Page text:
In just a couple of years, NASA's newest rover will be flying to Mars. The Mars 2020 mission will use the next generation of science and landing technology to collect rock samples for possible return by a future mission.


Narrator: NASA's next Mars rover is in development - and has an ambitious mission. Decades of Mars research from previous spacecraft have shown the planet not only had water in the ancient past, but had environments that could have supported life.

Thomas Zurbuchen: Mars is our neighboring planet and in many ways the most similar to us - and certainly in its history. And the question of whether ancient life was there is still the question that keeps us up at night.

Ken Farley: Mars 2020 has two new objectives: to specifically seek the signs of life, and then sample materials and prepare a cache that could be returned to Earth by a future mission.

Thomas Zurbuchen: Mars 2020 is really the essential first part of a sample return mission. So it actually looks at the environment of these samples and then collects them and stores them. Afterwards we will of course go and bring these samples back. So Mars 2020 is the first half of a return trip.

Farley: The Mars 2020 mission, to the maximum extent possible, follows the Mars Science Laboratory (Curiosity) Mission. We're gonna use a very similar rocket; a very similar cruise stage; a very similar Entry, Descent and Landing; and the rover - when you step back - will look almost identical.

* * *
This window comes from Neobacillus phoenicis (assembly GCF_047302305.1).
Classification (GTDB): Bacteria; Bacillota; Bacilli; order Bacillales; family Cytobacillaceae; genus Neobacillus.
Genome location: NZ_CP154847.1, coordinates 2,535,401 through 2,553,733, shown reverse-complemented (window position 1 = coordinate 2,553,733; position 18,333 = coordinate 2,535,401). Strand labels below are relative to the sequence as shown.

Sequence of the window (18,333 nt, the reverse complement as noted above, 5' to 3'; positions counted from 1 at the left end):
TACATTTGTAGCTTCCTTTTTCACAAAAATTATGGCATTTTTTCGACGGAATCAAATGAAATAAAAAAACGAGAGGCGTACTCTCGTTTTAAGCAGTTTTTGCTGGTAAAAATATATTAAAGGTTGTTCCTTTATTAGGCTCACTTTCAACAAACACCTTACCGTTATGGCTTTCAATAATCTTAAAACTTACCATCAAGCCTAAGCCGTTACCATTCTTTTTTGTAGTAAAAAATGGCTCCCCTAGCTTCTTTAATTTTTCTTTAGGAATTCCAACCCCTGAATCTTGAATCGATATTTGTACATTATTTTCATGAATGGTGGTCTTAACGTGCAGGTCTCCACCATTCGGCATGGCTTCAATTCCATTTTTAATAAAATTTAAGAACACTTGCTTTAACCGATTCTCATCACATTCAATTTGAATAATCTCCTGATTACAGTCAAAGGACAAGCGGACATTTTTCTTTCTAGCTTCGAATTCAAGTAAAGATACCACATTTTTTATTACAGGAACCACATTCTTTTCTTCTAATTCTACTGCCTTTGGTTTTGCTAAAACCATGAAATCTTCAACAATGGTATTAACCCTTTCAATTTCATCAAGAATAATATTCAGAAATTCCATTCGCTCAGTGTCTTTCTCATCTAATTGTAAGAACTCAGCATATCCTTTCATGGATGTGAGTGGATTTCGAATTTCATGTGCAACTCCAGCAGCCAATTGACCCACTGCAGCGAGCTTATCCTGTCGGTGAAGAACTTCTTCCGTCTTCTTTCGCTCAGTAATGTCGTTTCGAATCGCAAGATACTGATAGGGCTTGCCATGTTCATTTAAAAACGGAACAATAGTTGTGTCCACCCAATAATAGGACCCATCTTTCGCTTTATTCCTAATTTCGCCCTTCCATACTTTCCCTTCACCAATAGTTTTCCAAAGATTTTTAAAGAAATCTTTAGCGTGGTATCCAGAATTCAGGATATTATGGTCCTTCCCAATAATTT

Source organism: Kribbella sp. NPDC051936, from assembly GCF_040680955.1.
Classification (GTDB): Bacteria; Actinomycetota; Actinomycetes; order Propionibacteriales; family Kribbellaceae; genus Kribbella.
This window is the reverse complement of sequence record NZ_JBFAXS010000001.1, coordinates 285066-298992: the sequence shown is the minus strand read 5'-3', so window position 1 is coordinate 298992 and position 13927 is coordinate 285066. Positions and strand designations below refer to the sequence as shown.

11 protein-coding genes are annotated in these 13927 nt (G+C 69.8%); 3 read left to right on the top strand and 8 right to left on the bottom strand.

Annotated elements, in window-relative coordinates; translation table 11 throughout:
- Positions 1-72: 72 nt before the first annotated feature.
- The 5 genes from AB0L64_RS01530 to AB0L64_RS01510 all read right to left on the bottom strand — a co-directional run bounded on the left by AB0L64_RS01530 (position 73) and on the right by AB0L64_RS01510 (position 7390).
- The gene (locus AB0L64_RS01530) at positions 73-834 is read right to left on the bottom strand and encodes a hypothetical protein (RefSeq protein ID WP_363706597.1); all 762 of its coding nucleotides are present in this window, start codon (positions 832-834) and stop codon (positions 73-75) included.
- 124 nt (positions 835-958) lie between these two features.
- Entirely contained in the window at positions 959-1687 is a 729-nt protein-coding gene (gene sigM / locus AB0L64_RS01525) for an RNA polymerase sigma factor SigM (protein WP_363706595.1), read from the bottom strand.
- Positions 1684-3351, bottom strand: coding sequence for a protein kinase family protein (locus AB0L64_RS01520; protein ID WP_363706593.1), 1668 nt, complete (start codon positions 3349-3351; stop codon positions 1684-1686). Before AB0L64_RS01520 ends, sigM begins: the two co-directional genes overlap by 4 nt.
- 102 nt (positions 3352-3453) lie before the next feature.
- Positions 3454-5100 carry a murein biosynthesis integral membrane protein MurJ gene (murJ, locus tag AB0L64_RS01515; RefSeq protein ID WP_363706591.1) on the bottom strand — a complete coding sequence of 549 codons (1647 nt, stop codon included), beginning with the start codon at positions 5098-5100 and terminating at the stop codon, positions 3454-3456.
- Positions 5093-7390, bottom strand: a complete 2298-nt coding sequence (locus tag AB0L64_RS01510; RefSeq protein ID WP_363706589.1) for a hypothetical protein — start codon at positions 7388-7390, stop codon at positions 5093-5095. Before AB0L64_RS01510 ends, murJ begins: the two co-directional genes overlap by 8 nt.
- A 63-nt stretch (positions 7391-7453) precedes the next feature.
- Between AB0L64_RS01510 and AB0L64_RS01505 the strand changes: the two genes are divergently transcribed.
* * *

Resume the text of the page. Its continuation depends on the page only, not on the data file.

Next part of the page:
Erisa K Hines Stilley: Not only were a lot of designs already developed for the most part, but we're also using a lot of spare hardware that we had from MSL (or "Curiosity") for Mars 2020. If you know where to look on Lab, you can walk around and see a lot of the EDL hardware and the cruise stage hardware that's already been built.

Farley: And this is really important for understanding why this mission makes sense. We have to do relatively little in the way of new development. This saves money; it saves risk; it saves time - it's the right way to pursue this kind of mission.

Narrator: Mars 2020 also features new technologies for Entry, Descent and Landing - allowing it to target a smaller landing zone, and even divert from known risks in the area.

Hines Stilley: It means that we can both go to places that are maybe more interesting to the scientists because we're able to handle places with more hazards; as well as land closer to the things they're interested in off the bat - so we get to the science they care about, and more quickly.

Farley: The three key sites that we are considering right now share one thing in common: they are all environments that might have been habitable in the very distant past. One of them is the floor of an ancient lake; another is a hot spring; and the third one is a site where hot water interacted with rocks in the shallow subsurface. We have instruments on board which are expressly designed to seek evidence of ancient life - what we call "biosignatures" - and we have the capability to prepare samples, drill them out of a rock, seal them in a tube, so that a future mission could go and bring them up - we call that "caching."

Zurbuchen: So it is a first of a new type of mission, which is to bring samples back to the best labs we have, which are here on Earth. Mars 2020 is a pivotal mission in our search for life that could finally answer the age-old question: "Are we alone?"

View all Videos